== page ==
71 - Buddha's Teachings 9: The Four Brahmaviharas, or Sublime Social Attitudes - Part 3
73 – Is Buddhism Religious, Spiritual, or Secular?

In Episode 38 I talked about how Buddhist practice has two sides – samadhi power and karma relationship. Samadhi power is about cultivating a direct, real-life experience of the nondual aspect of reality, while karma relationship is about taking care of our lives in order to reduce suffering and reflect the truth of the nondual in the midst of the relative. In this episode I focus on karma relationship – why it’s so important, what it involves, and the main Buddhist practices we do to work on our karma.

 

Quicklinks to Transcript Content:
Samadhi Power Doesn’t Fix Everything
Investigation of Our Karmic Package
The Relationship Part of Karma Relationship
Buddhist Practices for Working on Karma
Don’t Forget to Cultivate Samadhi at the Same Time

This episode is about “Karma Relationship.” I introduced this concept in Episode 38, where I talked about how Buddhist practice has two sides – samadhi power and karma relationship. Samadhi power is about cultivating a direct, real-life experience of the nondual aspect of reality, while karma relationship is about taking care of our lives in order to reduce suffering and reflect the truth of the nondual in the midst of the relative. We work on samadhi power through meditation, mindfulness, and studying Buddhist teachings. We work on karma relationship by studying the self, taking responsibility for our negative habit patterns, and trying to make our actions of body, speech, and mind appropriate and free of self-attachment. In this episode I’m going to focus on karma relationship – why it’s important, what it involves, and the main Buddhist practices we do to work on our karma.

Samadhi Power Doesn’t Fix Everything

In Episode 38 I talked at length about how and why our practice – if we want it to be fruitful – can’t neglect either samadhi power or karma relationship. If you haven’t listened to that episode yet, I recommend doing so before listening to this one so you have a sense of how samadhi power and karma relationship differ but also complement one another. To briefly summarize, though, if we neglect taking care of our everyday lives and changing our behavior for the better (karma relationship), either samadhi power will elude us because our life’s such a mess, or any experience we end up having of the nondual aspect of reality will remain shallow and disconnected from our embodied existence. On the other hand, if we neglect cultivating a deeper sense of, and intimacy with, the absolute nature of reality (samadhi power), our work to become better people can get bogged down or discouraging – because, frankly, it never ends. Samadhi reminds us of the sense in which our lives are already complete and precious just as they are.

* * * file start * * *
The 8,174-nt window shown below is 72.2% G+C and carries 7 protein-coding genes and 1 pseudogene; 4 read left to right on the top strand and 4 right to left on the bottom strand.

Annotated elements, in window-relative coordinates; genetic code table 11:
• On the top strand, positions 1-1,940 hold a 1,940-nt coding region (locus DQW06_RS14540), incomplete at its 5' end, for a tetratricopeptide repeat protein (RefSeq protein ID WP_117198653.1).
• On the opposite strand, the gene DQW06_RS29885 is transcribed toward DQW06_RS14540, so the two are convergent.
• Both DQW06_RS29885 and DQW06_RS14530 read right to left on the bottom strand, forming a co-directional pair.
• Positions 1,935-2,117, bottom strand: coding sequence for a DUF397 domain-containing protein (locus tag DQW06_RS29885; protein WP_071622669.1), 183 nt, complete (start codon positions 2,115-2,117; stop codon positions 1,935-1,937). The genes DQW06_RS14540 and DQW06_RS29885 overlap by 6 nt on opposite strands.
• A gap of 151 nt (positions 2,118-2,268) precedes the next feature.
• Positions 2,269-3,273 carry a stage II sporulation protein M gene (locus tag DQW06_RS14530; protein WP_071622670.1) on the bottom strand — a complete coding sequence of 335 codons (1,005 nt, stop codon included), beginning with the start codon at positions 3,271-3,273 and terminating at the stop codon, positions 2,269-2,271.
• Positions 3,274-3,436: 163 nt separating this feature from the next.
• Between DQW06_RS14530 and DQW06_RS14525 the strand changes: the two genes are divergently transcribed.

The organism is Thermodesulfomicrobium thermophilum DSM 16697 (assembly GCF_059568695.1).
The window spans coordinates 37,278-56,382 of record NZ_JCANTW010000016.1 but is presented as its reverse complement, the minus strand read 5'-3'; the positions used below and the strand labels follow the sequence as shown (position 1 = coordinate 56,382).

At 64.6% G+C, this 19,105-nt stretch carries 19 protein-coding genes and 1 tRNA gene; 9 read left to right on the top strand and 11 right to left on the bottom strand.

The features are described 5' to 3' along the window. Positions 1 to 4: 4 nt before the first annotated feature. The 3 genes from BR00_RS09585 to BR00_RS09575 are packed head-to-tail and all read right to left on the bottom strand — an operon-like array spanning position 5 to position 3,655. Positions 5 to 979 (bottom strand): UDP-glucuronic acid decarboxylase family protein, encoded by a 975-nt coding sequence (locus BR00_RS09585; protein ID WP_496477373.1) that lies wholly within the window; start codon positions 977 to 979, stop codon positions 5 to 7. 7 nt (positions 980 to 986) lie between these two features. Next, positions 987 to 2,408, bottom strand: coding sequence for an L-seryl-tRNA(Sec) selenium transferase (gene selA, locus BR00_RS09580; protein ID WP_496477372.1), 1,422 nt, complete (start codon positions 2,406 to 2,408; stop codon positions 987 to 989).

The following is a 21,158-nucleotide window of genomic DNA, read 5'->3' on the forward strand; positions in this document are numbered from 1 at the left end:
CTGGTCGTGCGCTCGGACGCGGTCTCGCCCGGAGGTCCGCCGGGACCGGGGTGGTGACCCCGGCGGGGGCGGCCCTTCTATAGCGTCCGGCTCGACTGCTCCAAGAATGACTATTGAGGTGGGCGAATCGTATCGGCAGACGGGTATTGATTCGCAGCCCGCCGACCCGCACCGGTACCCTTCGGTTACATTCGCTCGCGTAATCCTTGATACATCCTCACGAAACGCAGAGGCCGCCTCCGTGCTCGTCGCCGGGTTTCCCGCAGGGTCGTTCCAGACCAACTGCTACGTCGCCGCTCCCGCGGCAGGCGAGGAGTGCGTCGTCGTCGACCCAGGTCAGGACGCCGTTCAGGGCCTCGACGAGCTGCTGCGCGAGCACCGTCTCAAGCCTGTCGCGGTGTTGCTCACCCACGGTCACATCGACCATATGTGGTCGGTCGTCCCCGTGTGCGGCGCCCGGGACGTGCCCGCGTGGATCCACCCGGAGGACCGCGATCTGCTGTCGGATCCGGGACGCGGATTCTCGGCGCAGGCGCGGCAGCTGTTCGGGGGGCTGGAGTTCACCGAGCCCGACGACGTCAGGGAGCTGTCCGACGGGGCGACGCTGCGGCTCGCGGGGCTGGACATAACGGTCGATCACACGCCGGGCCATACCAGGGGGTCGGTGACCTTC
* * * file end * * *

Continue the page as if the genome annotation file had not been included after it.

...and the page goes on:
Before I go into detail about karma relationship, let me again emphasize its importance. Sometimes people think (or hope) Zen or Buddhism is all about samadhi power. I don’t know whether you’ve ever had any of the following thoughts, but many of us have:

  • “Maybe, no matter the state of my life, no matter how much unresolved stuff I have from the past or how much conflict is happening in my life now, I can just meditate, access deep peace, and make it all go away.”
  • “Maybe, though insight or practice, I’ll reach some mind state or attitude where nothing bothers me anymore.”
  • “Maybe, if I meditate hard enough, I’ll end up with a permanent sense that everything is precious, luminous, and empty, and I’ll no longer be inspired to do anything selfish. Surely awakening will rid me of my delusions and bad habits – so no need to struggle to change them in the meantime! After all, the process of wrestling with karma is so messy and slow… I’d rather just meditate and think about profound teachings.”

Sadly, these assumptions (or hopes) are false:

  • First, applying spiritual teachings or practices in order to alleviate our immediate discomfort, but not taking the practice any further, can easily turn into spiritual bypassing. Spiritual bypassing is like taking a pain reliever and ignoring the underlying condition that’s causing the pain to begin with. Fortunately, there are plenty of tools in Buddhism for addressing our underlying conditions – but those tools are part of the karma relationship aspect of our practice.
  • Second, even if we gain some insight into the absolute dimension of our lives, do we then always have the large perspective? Do we constantly experience equanimity or joy? No. Over time we may end up with deeper and deeper faith in the absolute. We may perceive it more and more often, or find ourselves able to remember it more quickly. But for ordinary mortals (that is, all the people I’ve ever met), samadhi is not some permanent attainment. We can’t rely on some particular mind-state or attitude to inspire and guide all of our actions. Instead, we have to establish new habits and ways of operating in the world that will carry us even when we don’t “feel” enlightened – that is, karma relationship.